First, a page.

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Int J Environ Res Public Health. 2014 Oct 14;11(10):10480-503. doi: 10.3390/ijerph111010480.

Cryptosporidium and Giardia in surface water: a case study from Michigan, USA to inform management of rural water systems.

Author information

1
Department of Fisheries and Wildlife and Center for Water Sciences, Michigan State University, 301 Manly Miles Building, 1405 S. Harrison Road, East Lansing, MI 48823, USA. dreelin@msu.edu.
2
Department of Fisheries and Wildlife, Michigan State University, 480 Wilson Road, East Lansing, MI 48823, USA. ivesrebe@msu.edu.
3
Environmental Services Department, City of San Jose, 200 E. Santa Clara St. 10th Floor, San Jose, CA 95113, USA. stephanie.molloy@sanjoseca.gov.
4
Department of Fisheries and Wildlife, Michigan State University, 480 Wilson Road, East Lansing, MI 48823, USA. rosejo@msu.edu.

Abstract

Cryptosporidium and Giardia pose a threat to human health in rural environments where water supplies are commonly untreated and susceptible to contamination from agricultural animal waste/manure, animal wastewater, septic tank effluents and septage. Our goals for this paper are to: (1) explore the prevalence of these protozoan parasites, where they are found, in what quantities, and which genotypes are present; (2) examine relationships between disease and land use comparing human health risks between rural and urban environments; and (3) synthesize available information to gain a better understanding of risk and risk management for rural water supplies. Our results indicate that Cryptosporidium and Giardia were more prevalent in rural versus urban environments based on the number of positive samples. Genotyping showed that both the human and animal types of the parasites are found in rural and urban environments. Rural areas had a higher incidence of disease compared to urban areas based on the total number of disease cases. Cryptosporidiosis and giardiasis were both positively correlated (p < 0.001) with urban area, population size, and population density. Finally, a comprehensive strategy that creates knowledge pathways for data sharing among multiple levels of management may improve decision-making for protecting rural water supplies.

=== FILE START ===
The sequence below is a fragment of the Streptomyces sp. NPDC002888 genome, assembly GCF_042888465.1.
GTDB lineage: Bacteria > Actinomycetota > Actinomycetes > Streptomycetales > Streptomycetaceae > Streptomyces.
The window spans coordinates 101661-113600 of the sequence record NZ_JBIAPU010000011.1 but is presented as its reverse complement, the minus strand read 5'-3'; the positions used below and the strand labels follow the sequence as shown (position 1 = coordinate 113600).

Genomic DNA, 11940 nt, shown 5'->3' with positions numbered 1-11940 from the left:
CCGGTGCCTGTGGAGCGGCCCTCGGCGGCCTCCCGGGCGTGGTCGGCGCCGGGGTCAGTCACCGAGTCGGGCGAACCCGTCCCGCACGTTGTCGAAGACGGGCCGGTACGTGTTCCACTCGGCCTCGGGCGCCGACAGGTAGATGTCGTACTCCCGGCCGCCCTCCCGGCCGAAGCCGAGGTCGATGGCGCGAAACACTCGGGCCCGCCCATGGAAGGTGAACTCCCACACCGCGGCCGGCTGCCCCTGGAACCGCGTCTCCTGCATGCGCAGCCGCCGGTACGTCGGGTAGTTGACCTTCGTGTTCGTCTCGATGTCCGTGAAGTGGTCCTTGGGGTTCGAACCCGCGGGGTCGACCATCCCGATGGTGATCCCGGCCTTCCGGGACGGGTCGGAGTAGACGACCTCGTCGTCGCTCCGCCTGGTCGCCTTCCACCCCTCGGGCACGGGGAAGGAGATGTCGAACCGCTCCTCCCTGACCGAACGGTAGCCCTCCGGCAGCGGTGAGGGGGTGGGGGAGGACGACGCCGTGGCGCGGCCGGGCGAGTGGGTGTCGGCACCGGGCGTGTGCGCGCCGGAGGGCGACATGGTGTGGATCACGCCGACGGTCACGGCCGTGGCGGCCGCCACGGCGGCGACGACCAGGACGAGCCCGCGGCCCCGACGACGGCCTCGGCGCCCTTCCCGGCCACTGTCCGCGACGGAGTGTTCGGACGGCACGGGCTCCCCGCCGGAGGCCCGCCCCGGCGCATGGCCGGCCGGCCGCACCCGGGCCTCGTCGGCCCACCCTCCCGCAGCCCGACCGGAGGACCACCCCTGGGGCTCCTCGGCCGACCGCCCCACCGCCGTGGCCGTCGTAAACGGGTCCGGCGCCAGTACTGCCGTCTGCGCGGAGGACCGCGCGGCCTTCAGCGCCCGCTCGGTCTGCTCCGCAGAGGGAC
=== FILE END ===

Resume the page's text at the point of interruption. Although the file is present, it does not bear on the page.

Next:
PMID:
25317981
PMCID:
PMC4210991
DOI:
10.3390/ijerph111010480
[Indexed for MEDLINE]
Free PMC Article

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